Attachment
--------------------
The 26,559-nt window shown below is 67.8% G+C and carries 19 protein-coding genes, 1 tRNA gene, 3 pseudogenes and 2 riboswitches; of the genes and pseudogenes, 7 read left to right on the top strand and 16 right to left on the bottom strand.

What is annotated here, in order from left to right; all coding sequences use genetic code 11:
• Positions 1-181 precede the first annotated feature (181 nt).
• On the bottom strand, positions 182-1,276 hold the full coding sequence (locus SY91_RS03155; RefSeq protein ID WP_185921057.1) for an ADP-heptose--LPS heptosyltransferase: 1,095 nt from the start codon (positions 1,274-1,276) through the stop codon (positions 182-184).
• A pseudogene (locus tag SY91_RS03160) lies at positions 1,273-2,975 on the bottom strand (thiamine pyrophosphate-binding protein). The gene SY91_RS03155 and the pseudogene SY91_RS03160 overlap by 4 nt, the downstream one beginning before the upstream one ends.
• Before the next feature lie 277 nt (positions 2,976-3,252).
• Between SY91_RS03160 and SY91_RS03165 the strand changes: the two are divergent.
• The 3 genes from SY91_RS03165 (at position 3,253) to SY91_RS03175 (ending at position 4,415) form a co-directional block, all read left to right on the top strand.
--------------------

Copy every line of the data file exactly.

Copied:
The 26,559-nt window shown below is 67.8% G+C and carries 19 protein-coding genes, 1 tRNA gene, 3 pseudogenes and 2 riboswitches; of the genes and pseudogenes, 7 read left to right on the top strand and 16 right to left on the bottom strand.

What is annotated here, in order from left to right; all coding sequences use genetic code 11:
• Positions 1-181 precede the first annotated feature (181 nt).
• On the bottom strand, positions 182-1,276 hold the full coding sequence (locus SY91_RS03155; RefSeq protein ID WP_185921057.1) for an ADP-heptose--LPS heptosyltransferase: 1,095 nt from the start codon (positions 1,274-1,276) through the stop codon (positions 182-184).
• A pseudogene (locus tag SY91_RS03160) lies at positions 1,273-2,975 on the bottom strand (thiamine pyrophosphate-binding protein). The gene SY91_RS03155 and the pseudogene SY91_RS03160 overlap by 4 nt, the downstream one beginning before the upstream one ends.
• Before the next feature lie 277 nt (positions 2,976-3,252).
• Between SY91_RS03160 and SY91_RS03165 the strand changes: the two are divergent.
• The 3 genes from SY91_RS03165 (at position 3,253) to SY91_RS03175 (ending at position 4,415) form a co-directional block, all read left to right on the top strand.